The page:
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- Dick’s Sporting Goods lays off 478 PGA golf pros
- Senators: Cease-fire must allow Israel to defend against rockets, tunnels
- Sierra Leone doctor fighting Ebola catches disease
- Iraq welcomes Russian fighter jets, helicopter gunships into ISIL fight
- John McCain laments: Obama’s ‘self-pity … is really kind of sad’
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- Paul Ryan offers to repair U.S. economic safety net with a single grant stream
- Kim Jong-un builds bond with Putin: $250M Russia-backed addition to key port opens
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Spate of grim data raises specter of ‘double-dip’ slump
Joblessness, earnings reports worry economists, Wall Street
Question of the Day
The July numbers for overall foreclosure activities - which also include default notices and scheduled auctions - weren’t quite so bad, the 325,229 figure increasing over the June numbers but declining compared with July 2009. But those levels are still are historically high.
“July marked the 17th consecutive month with a foreclosure activity total exceeding 300,000,” said James J. Saccacio, chief executive officer of RealtyTrac. “Declines in new default notices, which were down on a year-over-year basis for the sixth straight month in July, have been offset by near-record levels of bank repossessions, which increased on a year-over-year basis for the eighth straight month.”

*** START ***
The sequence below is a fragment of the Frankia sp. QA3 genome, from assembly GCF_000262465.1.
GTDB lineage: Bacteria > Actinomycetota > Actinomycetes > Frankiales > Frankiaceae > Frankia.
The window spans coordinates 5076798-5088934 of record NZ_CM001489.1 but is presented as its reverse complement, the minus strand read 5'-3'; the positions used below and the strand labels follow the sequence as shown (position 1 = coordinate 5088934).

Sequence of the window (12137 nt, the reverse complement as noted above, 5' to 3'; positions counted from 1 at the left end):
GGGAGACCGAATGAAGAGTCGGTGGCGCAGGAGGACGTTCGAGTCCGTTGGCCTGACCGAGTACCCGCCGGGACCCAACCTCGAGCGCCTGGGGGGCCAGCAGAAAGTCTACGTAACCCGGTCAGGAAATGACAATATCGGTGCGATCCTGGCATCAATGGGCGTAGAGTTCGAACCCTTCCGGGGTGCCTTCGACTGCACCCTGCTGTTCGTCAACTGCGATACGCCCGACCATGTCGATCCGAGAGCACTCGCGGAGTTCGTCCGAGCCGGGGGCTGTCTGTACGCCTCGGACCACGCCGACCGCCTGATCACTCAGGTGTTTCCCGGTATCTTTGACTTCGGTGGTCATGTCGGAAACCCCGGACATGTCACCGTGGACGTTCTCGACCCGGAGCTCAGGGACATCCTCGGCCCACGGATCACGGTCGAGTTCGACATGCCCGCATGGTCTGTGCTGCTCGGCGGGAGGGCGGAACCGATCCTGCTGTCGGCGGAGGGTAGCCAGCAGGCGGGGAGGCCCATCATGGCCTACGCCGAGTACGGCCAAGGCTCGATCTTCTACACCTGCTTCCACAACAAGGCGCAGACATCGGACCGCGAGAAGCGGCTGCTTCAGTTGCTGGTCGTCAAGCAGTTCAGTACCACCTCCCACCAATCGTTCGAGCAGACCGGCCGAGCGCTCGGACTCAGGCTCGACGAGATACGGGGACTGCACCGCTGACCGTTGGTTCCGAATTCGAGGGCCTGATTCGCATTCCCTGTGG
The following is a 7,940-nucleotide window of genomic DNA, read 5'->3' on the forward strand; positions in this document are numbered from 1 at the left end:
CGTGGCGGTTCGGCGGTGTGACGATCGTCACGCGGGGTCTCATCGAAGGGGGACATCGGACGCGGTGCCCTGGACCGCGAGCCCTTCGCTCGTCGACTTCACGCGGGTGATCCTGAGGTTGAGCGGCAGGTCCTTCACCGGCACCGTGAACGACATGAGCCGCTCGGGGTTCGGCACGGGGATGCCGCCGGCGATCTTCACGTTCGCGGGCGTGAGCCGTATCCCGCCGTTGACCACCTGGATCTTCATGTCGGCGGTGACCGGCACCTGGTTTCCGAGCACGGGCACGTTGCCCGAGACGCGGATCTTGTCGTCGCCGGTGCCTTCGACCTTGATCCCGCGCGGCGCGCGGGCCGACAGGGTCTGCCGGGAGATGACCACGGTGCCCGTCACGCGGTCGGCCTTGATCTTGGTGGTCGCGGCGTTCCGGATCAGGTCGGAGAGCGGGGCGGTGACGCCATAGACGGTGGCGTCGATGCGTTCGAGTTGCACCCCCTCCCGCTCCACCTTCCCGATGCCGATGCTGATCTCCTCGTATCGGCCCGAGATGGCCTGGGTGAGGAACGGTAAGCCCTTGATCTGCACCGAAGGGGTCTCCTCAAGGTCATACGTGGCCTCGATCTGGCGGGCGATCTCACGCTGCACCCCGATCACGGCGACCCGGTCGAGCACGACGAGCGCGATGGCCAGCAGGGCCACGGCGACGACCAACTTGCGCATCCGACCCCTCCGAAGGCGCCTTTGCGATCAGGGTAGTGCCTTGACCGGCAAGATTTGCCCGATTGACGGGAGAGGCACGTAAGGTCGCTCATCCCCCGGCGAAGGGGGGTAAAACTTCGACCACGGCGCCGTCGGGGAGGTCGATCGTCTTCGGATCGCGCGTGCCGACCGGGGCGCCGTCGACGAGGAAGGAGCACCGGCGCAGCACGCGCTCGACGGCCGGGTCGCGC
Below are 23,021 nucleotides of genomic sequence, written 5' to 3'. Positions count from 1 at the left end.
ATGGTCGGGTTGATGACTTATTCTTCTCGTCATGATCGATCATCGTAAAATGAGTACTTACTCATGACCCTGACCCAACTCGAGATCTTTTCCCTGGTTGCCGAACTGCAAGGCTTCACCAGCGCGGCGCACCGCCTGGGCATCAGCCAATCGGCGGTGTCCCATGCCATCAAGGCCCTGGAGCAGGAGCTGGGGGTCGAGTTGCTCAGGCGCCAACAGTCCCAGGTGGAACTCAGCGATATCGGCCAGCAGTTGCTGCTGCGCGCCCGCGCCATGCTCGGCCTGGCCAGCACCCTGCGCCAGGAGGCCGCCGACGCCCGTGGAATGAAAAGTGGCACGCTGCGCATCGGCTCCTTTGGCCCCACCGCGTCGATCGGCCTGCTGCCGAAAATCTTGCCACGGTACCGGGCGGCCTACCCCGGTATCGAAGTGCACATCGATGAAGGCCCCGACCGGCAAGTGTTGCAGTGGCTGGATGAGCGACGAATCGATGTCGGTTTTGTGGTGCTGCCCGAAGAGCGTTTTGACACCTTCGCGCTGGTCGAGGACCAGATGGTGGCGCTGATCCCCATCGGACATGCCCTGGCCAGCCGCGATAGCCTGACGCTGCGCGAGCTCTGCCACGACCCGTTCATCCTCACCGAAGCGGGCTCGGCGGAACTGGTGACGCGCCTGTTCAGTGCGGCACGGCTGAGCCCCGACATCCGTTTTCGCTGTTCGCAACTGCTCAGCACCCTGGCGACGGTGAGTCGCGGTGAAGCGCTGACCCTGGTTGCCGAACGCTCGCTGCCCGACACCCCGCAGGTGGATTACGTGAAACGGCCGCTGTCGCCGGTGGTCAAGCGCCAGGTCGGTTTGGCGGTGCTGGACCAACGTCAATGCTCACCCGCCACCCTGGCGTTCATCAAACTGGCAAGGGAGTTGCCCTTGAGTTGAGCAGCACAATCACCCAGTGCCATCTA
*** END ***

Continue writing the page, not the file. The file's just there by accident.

Overall for the year, RealtyTrac estimates final home seizures to top 1 million U.S. households.
Those numbers haunted even the good news on interest rates in recent days — Freddie Mac announced Thursday that 30-year fixed-rate mortgages averaged 4.44 percent this week — as the interest declines reflect economic uncertainty and highlight a continuing grim housing market even with cheap mortgage rates.
Across the Atlantic, economic numbers released by the EU statistics office Eurostat on Thursday showed surprising weakness, with industrial production in the 16-nation eurozone declining 0.1 percent in June versus May, a major dropoff from May’s healthy 1.1 percent increase and a failure to meet consensus expectations of a 0.6 percent rise.
The eurozone nations are scheduled Friday to release figures on second-quarter economic growth. Although the numbers are expected to be better than the anemic 0.2 percent growth achieved in the first quarter, Thursday’s numbers left analysts worried, since Eurostat also has reported weak numbers on consumer behavior, saying retail spending remained flat in June after rising slightly in May.
On Tuesday, Federal Reserve officials made clear that they fear a further slowdown, and singled out the jobs field as a particular cause for concern, saying “employers remain reluctant to add to payrolls.”
In their statement, the Fed members declared that the recovery’s pace “has slowed in recent months” and is “likely to be more modest in the near term than had been anticipated.”
The grim economic statistics continued Wednesday, with the U.S. trade deficit in June increasing by $7.9 billion — a monthly record — to $49.9 billion. The deficit was the largest in almost two years and was accompanied by a rare absolute decline in the value of U.S. exports.
In a sign that consumers remain spooked — and therefore less likely to spend or borrow and help stimulate the economy — an NBC/Wall Street Journal poll released Wednesday said 64 percent of Americans think the economy will get worse and has yet to reach its low point, compared with 53 percent who expressed that sentiment in January.
*This article is based in part on wire service reports.
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